Trixter begins where Hero and Dearest began, with Trix Woodcutter putting a sleeping potion on his family and running away to save his biological mother. This, of course, was just before Saturday threw her magic mirror out the window and accidentally caused an ocean to flood the countryside. But getting swept up in a magical ocean is only the beginning of the adventures for The Boy Who Talks to Animals.
Trixter was, in my opinion, one of the best books I have seen by Alethea Kontis yet. Enchanted rates number one, with Trixter a close second. Trixter was all fun adventure with very few or no instances of the dark, creepy magic that was my only dislike of the series. Instead, the story follow’s Trix on his magical journey, meeting all kinds of strange and wonderful people and creatures—a falling star, a ghostly cat, a three-headed sea monster, and a golden girl are just the beginning.
I loved Trix’s character! He never let anything get him down but just took things as they came. He nearly drowns but instead of panicking, he just enjoys the undersea view! It was hilarious!
I also liked all the mythical creatures and fairytales woven into the story. Few people have read the fairy tale of the golden girl and the house of cats, but even that bizarre story makes an appearance in this wonderful tale. There are certainly perks to being covered with gold!
In all, I would highly recommend this story. Trixter was a light and funny read perfect for teens who love fairy tale retellings.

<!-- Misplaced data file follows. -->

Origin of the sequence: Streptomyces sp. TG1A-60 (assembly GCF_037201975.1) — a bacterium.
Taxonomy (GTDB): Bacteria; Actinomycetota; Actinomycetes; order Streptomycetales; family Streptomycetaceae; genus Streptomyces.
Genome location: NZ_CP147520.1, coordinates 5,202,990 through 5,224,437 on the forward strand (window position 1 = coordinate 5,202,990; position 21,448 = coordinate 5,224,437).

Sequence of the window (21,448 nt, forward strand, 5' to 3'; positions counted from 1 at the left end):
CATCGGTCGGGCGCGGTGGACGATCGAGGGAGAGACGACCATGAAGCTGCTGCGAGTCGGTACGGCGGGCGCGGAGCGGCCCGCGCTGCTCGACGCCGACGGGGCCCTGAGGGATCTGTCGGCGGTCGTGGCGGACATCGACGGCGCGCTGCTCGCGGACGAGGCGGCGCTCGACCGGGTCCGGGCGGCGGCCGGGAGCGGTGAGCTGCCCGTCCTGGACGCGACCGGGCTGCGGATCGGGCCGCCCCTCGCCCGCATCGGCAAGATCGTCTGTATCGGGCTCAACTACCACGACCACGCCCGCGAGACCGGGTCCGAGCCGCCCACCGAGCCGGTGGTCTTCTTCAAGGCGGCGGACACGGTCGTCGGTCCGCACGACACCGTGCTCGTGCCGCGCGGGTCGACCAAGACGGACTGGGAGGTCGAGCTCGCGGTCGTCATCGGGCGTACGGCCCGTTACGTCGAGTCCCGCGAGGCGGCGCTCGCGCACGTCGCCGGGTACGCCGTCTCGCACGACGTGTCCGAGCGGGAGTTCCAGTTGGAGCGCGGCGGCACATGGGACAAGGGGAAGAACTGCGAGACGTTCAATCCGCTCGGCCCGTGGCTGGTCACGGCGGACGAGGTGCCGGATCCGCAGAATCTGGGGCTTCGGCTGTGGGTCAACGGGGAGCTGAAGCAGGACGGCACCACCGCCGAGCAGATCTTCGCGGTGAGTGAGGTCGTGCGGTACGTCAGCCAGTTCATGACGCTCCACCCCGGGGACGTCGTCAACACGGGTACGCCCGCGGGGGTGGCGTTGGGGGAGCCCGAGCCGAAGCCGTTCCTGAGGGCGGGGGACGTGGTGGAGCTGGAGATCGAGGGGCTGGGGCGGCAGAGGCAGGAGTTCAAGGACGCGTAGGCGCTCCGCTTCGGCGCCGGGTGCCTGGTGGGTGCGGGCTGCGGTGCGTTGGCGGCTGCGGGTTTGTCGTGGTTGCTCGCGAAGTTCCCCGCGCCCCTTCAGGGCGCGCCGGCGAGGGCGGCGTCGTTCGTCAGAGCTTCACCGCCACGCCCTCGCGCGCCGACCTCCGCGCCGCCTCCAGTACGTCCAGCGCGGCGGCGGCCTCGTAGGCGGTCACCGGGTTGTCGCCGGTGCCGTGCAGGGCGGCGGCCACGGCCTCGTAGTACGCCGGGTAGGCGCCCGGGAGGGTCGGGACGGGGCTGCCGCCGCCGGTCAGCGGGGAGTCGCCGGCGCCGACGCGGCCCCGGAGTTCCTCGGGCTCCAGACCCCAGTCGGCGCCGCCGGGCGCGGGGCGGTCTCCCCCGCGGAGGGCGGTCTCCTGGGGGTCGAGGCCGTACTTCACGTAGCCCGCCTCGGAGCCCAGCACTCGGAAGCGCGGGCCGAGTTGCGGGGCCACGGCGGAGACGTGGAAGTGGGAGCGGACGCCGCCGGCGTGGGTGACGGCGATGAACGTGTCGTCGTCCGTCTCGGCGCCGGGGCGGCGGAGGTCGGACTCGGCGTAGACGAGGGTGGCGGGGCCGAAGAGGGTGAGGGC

I received a free copy of this book from the author in exchange for an honest review.
Tales of Arilland is a collection of short fairy tale retellings centered in the story world of the Woodcutter Sisters Series by Alethea Kontis. There are several independent stories, such as the retelling of “Red Riding Hood,” the original novella of Enchanted, and the same novella told from Prince Rumbold’s point of view.
Tales of Arilland was full of dark magic. The books in the Woodcutter Sisters Series had a good deal of it as well, but these Tales had a bit more. Who knew The Little Mermaid could be so creepy? And Little Red Riding Hood was just plain sad! I never read the legend of Bluebeard’s first wife, but this retelling – yikes!
Each person has his or her own opinion on how much dark magic they want to read. This book reached my limits; I am not into the creepy, bloodiness of it. All the tales in this collection were told with an air of darkness, and while I enjoyed some of them, I was not all that interested in some of the others.
On the good side, each of the tales was told uniquely. One was presented as a series of letters. One was told from someone watching from another person’s eyes. It kept the stories interesting. I also enjoyed how unique each of the retellings were. Stories that have been told and re-told countless times can get old, but the author did a fantastic job, yet again, of making each tale refreshingly new.
I would recommend this book to older teens who enjoy dark fantasy and fairy tale retellings.
I received a free copy of this book in exchange for an honest review.